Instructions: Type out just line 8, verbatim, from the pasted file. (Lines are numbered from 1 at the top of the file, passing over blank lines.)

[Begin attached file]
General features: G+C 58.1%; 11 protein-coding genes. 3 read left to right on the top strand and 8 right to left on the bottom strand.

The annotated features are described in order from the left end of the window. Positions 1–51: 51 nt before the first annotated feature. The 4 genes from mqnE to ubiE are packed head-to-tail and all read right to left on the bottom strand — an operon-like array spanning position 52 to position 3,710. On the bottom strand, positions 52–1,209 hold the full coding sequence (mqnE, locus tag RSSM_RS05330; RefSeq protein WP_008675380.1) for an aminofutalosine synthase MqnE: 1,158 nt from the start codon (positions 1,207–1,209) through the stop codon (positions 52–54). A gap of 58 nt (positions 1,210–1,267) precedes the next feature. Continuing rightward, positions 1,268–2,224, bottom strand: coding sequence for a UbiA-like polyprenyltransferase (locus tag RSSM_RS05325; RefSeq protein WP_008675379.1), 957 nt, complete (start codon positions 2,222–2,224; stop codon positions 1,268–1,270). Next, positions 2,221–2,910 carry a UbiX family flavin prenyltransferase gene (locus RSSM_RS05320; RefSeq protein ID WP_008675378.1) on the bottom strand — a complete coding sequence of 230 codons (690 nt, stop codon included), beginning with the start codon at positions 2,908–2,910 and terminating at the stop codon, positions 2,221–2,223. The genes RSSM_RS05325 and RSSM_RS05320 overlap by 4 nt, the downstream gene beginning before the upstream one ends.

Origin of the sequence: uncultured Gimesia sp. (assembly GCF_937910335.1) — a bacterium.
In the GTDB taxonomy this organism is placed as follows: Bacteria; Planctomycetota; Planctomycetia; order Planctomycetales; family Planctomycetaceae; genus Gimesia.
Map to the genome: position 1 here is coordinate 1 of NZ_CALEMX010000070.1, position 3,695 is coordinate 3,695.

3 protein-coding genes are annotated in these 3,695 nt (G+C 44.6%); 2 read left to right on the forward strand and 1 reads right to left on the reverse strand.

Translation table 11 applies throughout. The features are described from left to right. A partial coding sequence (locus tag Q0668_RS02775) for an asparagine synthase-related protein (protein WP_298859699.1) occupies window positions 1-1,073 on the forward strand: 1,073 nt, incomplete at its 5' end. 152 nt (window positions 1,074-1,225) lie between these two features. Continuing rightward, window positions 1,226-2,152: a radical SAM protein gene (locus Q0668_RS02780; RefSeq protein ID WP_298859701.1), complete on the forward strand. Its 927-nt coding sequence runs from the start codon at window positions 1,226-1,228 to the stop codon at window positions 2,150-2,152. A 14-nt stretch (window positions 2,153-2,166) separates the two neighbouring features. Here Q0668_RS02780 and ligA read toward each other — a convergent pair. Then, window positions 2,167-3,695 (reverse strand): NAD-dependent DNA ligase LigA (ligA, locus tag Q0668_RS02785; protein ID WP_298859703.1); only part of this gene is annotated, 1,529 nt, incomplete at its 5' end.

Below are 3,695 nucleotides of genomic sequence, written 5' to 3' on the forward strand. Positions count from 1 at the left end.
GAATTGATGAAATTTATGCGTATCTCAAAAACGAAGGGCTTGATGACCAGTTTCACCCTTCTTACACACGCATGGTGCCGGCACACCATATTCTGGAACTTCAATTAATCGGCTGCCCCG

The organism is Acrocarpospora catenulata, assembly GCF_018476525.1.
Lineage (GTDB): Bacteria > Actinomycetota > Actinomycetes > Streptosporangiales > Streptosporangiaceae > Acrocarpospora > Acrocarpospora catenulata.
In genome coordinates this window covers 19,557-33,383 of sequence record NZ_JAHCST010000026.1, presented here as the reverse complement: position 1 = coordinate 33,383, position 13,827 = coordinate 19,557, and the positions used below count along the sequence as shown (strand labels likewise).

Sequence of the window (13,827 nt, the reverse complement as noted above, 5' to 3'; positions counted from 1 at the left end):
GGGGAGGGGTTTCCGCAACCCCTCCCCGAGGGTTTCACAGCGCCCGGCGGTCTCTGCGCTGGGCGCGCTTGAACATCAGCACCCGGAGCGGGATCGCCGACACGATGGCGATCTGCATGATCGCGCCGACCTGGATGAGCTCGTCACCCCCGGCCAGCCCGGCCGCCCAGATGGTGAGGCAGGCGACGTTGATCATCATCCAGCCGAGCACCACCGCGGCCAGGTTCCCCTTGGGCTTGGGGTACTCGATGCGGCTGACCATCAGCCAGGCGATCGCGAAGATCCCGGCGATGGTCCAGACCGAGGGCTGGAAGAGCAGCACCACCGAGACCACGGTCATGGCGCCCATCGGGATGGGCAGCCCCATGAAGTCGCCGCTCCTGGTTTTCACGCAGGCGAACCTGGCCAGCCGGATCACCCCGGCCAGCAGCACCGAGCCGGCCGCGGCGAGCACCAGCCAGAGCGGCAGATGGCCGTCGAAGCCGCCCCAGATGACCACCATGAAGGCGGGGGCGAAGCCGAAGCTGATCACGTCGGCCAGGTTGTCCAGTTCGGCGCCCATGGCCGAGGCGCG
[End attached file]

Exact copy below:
Below are 3,695 nucleotides of genomic sequence, written 5' to 3' on the forward strand. Positions count from 1 at the left end.